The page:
I saw this question (https://ell.stackexchange.com/questions/1291/what-incorrect-usages-are-found-in-my-sentence) which is fundamentally a question of the form:

Here is some text. Please tell me what is wrong with it.

My immediate thoughts were that this type of question is going to pretty much always be too localized to fit in properly in the StackExchange format, since someone else with a similar question will probably find it hard to search for, and hence make use of any answer to these types of question.

The first comment to the question from StoneyB was this:

This is a 'proofreading' question; and although we are too young a site to have developed a formal policy, expressed in the FAQ, I believe that the consensus here is that questions of this sort are Off Topic. But I may be wrong; we'll have to see how many closevotes the question gets. In any case, although there are many errors of expression in your paragraph (too many, I think, for us to deal with), the important problem seems to be one of content: that your paragraph does not in fact address the question. There's nothing we can do about that here. – StoneyB

I was unable to find a particular question on meta relating to this issue (the meta question pointed to by bytebuster is more generally about what should be in the FAQ), hence this meta question.

So anyway, my question then is this:

Should proofreading questions be closed as offtopic?

If you have an opinion as to whether we should or should not allow proofreading questions on ELL, please post an answer below that people can upvote/downvote.

  • Yes Matt, proofreading can help you to develop your written communication skills and so can be an important part of the learning process. I think that the problem is to define the way in which we can allow proofreading avoiding too broad (and not constructive) questions. So +1, but it need a solution.
    – user114
    Feb 9, 2013 at 23:16
  • @Carlo_R: This isn't a question with an obvious "yes" or "no" answer, it's a question of policy. If you think we should allow proofreading type questions (albeit with caveats), put your reasons in an answer and then other ELL users can vote to agree or disagree with you.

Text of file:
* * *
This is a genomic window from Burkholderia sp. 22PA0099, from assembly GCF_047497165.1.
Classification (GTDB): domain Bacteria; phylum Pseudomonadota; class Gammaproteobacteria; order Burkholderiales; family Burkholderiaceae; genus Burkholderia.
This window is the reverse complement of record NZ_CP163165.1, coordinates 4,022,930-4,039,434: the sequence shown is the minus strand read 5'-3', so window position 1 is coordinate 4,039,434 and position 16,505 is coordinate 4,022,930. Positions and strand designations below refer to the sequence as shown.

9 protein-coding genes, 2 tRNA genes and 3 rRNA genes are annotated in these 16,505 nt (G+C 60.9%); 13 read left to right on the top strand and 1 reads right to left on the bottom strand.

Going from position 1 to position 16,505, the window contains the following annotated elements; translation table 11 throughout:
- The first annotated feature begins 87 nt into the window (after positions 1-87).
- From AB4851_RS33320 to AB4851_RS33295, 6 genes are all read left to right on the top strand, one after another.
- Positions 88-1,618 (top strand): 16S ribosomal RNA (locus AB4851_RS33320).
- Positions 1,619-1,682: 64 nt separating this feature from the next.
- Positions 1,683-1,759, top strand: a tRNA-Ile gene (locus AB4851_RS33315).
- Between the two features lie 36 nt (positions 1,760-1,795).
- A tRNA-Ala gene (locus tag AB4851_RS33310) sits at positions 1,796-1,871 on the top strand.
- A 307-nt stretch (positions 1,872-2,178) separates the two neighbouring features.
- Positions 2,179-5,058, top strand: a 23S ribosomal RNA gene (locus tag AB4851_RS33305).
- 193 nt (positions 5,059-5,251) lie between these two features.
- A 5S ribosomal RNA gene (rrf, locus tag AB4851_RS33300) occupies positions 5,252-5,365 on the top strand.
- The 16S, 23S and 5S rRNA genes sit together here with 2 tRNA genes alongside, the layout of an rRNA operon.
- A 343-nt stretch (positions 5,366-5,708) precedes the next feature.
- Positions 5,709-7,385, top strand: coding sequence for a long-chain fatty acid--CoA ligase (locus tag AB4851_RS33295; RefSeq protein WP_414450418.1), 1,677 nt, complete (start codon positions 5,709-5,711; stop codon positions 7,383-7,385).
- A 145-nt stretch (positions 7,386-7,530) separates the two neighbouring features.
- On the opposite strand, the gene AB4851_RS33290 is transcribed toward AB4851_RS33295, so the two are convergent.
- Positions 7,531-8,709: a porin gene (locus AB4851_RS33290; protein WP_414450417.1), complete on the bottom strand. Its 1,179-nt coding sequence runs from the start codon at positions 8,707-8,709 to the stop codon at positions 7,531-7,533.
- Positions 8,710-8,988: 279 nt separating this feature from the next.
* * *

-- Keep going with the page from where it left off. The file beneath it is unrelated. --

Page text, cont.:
– Matt
    Feb 9, 2013 at 23:51
  • 1
    If pure proofreading questions are off-topic, it'd be good to point them to alternatives - I've posted a question for that at meta.ell.stackexchange.com/q/263/54
    – Golden Cuy
    Feb 10, 2013 at 9:38

2 Answers 2


Proofreading questions, when they identify the area of concern, should be allowed on ELL.

What does "when they identify the area of concern" mean? Yes, any answer to this question might generate examples where opinions can differ and diverge. Certainly, divergence of opinions can occur as a result of conflicting preferences, especially between learners and experts; but, perhaps, the following question could clarify the kind of proofreading questions that ELL should allow, joining these two category of users.

How can this piece be reworded to remove some of the ing-words?

According to a spokesman for the Justice Department, which is representing the Department of Energy, a scheduling meeting has been set for the next year.

So, if you agree with me on the fact that this type of proofreading questions should be allowed on ELL, please, vote up this answer.

  • 3
    +1, provided it's a nice short piece like this. By the way, I've just discovered a term for the sort of thing your example asks to correct: horror aequi. Feb 10, 2013 at 1:41

DON'T VOTE ON THIS, IT’S JUST BACKGROUND, to save folks a lot of research:

The question was raised during Commitment here, where it received two Answers (+5 and +1) and two Comments (+1 and +2). All were generally negative, but the most popular answer started “I think it would make sense if we put a limit of one sentence, not an overly long and complex too.”

Four of the six Answers to the Meta Question bytebuster linked, What should our FAQ contain?, addressed proofreading:

  • Community Opinion Needed: Proofreading (if on-topic, should be limited to a single sentence for practical purposes)

    THIS EARNED THE COMMENT: I think both Proofreading and Questions that rely on another language are acceptably within the scope of learning English. Proofreading should come with caveats, however, to make sure this doesn't become the place every non-English-speaking high school student comes to get the answers to their English homework.

  • I certainly don't want to see ELL accepting proofreading requests, or questions that require knowledge of another language, for example.
  • We don’t accept questions about … proofreading We can’t check your writing for mistakes.
  • Please don’t ask any questions about … Proofreading (“Where are my mistakes in this paragraph?”)

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